Monday, April 11, 2005

Laptop bias against left-handers?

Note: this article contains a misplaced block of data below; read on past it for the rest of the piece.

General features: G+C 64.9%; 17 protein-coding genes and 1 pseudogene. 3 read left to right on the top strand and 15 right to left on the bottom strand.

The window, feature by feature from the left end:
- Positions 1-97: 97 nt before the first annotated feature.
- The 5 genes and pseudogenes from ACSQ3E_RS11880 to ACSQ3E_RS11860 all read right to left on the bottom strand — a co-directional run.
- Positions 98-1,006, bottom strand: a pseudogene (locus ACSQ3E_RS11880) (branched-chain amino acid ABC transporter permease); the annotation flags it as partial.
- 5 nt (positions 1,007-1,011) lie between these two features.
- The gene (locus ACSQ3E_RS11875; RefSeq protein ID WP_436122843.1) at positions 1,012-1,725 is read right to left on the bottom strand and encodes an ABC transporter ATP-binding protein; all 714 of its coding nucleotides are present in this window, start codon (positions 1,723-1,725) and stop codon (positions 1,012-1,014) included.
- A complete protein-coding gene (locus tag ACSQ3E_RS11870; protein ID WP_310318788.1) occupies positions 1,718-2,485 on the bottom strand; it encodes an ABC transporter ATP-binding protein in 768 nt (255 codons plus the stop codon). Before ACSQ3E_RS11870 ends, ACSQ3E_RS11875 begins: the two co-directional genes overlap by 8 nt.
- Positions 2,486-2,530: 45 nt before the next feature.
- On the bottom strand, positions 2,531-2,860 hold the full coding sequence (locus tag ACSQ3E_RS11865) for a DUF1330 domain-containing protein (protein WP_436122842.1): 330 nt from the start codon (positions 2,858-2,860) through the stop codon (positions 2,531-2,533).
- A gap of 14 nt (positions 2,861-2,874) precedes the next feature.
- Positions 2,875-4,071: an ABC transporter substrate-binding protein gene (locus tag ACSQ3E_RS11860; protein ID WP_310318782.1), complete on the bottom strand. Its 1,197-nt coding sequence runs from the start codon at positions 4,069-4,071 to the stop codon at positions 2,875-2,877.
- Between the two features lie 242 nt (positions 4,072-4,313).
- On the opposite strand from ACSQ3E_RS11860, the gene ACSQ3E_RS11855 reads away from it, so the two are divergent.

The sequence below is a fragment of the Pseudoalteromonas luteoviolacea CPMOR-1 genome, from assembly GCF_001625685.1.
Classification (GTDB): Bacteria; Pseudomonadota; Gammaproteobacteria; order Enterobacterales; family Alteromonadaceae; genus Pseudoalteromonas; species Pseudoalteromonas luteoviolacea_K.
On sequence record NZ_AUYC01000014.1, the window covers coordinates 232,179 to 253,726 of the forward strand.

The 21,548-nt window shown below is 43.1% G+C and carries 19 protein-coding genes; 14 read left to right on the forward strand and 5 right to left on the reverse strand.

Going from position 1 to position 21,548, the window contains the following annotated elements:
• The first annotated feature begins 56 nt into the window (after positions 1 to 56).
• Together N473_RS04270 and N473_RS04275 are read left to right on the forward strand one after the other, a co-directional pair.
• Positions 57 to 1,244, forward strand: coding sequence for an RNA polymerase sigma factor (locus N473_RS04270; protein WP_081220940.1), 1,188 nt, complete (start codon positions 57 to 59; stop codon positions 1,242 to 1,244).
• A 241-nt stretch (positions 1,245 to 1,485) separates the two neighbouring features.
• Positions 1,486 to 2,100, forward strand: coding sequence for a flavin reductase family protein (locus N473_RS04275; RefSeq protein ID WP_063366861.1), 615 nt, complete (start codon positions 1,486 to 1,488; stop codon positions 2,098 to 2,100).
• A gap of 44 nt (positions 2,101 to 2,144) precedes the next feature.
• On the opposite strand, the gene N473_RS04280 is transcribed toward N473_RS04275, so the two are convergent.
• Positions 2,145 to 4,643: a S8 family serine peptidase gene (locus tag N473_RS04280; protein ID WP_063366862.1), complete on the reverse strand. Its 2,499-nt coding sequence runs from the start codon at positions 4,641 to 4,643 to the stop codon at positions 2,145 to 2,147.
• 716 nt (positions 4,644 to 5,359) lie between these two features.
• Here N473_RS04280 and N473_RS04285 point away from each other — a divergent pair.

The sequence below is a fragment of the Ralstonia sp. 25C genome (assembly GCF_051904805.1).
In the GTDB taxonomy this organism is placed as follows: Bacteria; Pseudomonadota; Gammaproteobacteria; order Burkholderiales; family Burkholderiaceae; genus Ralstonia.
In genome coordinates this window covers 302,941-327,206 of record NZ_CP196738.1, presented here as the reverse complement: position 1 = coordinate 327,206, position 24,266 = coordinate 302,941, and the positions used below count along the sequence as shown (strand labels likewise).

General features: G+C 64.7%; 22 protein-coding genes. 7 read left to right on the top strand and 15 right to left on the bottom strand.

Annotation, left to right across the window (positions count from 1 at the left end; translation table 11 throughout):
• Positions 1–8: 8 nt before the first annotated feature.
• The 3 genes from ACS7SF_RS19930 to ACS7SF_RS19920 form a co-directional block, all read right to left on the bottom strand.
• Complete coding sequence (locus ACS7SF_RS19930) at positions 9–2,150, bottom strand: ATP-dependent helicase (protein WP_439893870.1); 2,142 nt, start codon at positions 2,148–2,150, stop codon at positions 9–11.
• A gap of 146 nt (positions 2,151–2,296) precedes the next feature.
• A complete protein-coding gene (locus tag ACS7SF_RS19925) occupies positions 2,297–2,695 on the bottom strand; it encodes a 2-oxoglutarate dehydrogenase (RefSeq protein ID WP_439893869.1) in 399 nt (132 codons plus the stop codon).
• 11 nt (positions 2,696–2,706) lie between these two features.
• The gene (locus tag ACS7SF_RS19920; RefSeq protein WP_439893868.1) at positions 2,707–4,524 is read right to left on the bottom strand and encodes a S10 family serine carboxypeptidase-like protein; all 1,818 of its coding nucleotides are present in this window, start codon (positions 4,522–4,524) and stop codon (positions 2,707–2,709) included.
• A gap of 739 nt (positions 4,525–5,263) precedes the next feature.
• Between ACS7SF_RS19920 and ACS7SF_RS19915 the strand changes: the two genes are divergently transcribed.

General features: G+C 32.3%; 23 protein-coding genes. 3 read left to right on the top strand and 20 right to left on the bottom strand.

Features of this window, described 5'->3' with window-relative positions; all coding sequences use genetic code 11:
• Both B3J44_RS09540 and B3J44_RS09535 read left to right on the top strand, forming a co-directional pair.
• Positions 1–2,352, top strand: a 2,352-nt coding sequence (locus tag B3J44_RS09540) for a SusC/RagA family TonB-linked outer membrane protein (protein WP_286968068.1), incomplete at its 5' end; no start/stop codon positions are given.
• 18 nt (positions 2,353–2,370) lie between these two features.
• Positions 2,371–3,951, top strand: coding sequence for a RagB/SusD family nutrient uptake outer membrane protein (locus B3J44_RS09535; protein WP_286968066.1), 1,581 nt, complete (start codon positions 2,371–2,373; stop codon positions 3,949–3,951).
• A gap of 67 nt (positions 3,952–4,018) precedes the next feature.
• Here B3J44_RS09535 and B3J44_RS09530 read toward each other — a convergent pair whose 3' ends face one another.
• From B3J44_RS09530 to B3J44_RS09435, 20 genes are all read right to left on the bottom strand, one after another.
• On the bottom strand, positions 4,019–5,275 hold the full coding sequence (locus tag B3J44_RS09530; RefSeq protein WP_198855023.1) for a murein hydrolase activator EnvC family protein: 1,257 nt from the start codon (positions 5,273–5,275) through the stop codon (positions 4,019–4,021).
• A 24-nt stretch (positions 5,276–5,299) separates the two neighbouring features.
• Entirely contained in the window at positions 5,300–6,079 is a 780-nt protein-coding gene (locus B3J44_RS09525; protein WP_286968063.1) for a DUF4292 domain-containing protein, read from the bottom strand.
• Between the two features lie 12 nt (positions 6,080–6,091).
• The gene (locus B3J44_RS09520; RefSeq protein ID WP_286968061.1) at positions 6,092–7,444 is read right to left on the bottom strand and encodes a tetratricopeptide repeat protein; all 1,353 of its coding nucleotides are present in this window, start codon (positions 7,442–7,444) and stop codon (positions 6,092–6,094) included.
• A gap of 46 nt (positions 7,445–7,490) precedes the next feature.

I recently started using a Compaq laptop. It's pretty neat, except for one problem. Though I'm right-handed, I use my left-hand to navigate the mouse. I've never gotten used to that touch-pad thingy, so I like to plug in a mouse. The problem with this laptop is that there's a fan at the left-hand side of the laptop, about an inch from the joint where the laptop swivels. When I use the mouse, the hot air from the fan blows right into my hand. I would've loved the warm air, if it were winter and I was outdoors, but since it's summer and since I'm indoors, this isn't my idea of a good design. I wonder what reason the designer had for putting the outlet on the left-hand side. Why not the right? And why not at the back? I know that many people use the touch pad but some don't like to, so the designer should've thought about this. Hey, maybe that user testing that the usability people talk about would've helped. Either way, when I buy a laptop, this is one of the things I'll check for sure!